> so the argument goes, and subsequently a 'developmental state' with a
> strong welfarist bias has been under construction. Hence Zuma's victory
> will not change anything, really.
> Actually, Zuma's huge (nearly 20%) margin reflected not a heroic new
> ruler, but rather a ruling regime out of touch with the misery
> experienced by its mass base, no one denies. The SA Police recently
> revealed that the rate of social protests has risen from 5800 in 2004-05
> (when it would have been the world's highest per person, I reckon) to
> more than 10 000/year since, and no doubt even higher numbers will be
> released for 2007/08 given the long public workers' strike.
> Zuma wasn't an instigator of more than a few of these, such as when
> disgracefully in May 2006 he let his rape trial devolve into an orgy of
> misogyny, with effigies of his victim burned outside the courthouse. No,
> indeed, the grassroots protests were largely against the ANC's
> neoliberal economic policies, prior to and after Zuma's firing as deputy
> president in mid-2005 in the wake of his friend Schabir Shaik's
> conviction on corruption charges.
> Zuma was subsequently harrassed no end by Mbeki's vindictive state. This
> meant that at the ANC conference and in the words of commentators, the
> angry rumble from below was readily channeled away from structural
> critique of neoliberal nationalist rule, and into the song Umshini Wami
> ('Bring me my machine gun'). The prodigious venality of the Zuma-Mbeki
> squabble threw copious amounts of toxic dust high into the air, blinding
> most to what's really at stake here: class struggle, to borrow a worn
> but potent phrase.
> Indeed the tone of the internecine battle with Mbeki was sufficiently
> vicious as to require cries of 'unity' immediately from both camps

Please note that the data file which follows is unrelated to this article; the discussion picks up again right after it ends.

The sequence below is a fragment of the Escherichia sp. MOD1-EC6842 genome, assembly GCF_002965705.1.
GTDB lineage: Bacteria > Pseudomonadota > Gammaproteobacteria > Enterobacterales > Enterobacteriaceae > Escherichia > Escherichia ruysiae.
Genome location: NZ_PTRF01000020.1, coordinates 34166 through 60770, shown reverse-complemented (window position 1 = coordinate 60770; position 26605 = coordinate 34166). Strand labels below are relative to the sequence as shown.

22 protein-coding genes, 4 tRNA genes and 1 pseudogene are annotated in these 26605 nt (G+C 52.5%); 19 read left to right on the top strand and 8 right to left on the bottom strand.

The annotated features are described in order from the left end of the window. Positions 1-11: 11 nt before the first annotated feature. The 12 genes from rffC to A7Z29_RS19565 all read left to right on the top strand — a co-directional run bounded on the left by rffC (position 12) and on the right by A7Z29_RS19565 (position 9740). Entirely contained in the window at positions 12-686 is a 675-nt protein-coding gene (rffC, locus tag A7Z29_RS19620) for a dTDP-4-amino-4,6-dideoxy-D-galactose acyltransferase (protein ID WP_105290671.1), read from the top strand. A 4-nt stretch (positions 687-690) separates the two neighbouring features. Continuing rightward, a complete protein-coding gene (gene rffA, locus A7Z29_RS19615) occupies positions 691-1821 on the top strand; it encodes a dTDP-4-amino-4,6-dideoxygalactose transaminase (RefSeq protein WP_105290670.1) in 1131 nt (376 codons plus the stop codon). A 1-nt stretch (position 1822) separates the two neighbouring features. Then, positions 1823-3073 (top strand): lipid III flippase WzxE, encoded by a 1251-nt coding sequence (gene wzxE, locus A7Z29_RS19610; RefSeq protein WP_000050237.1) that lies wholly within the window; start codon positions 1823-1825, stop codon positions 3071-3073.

> immediately afterwards, as well as from Zuma's speech on Thursday
> afternoon. But like much that happens in this party, the lovely rhetoric
> concealed yet more brutal power plays.
> The other major ANC vote – for 80 positions on the ANC National
> Executive Committee – confirmed that the Zuma majority took no
> prisoners, leaving Mbeki's most trusted allies in the political
> wilderness. Although six cabinet ministers were elected in the top 20,
> those who lost their NEC places and are now ANC outsiders include some
> formidable names: Deputy President Phumzile Mlambo-Ngcuka (who replaced
> Zuma), Mbeki's top state official Frank Chikane, his top political
> advisor and hatchet man (and Minister in the Presidency) Essop Pahad,
> Intelligence Minister Ronnie Kasrils, the man who served as ANC
> chairperson until Monday, Terror Lekota, the head of the Mbeki's office
> at ANC headquarters Smuts Ngonyama, and Safety and Security Minister
> Charles Nqkula (formerly SACP chairperson).
> The top vote-getter was veteran and often flamboyant populist Winnie
> Madikizela-Mandela (ex-wife of Nelson), who gets counted out as
> irrelevant by the mainstream media periodically and makes comebacks
> worthy of the Zuma camp.
> There really has been a change of the guard. But is it a move left? SACP
> intellectual leader Jeremy Cronin - who was #5 in the ANC vote - offers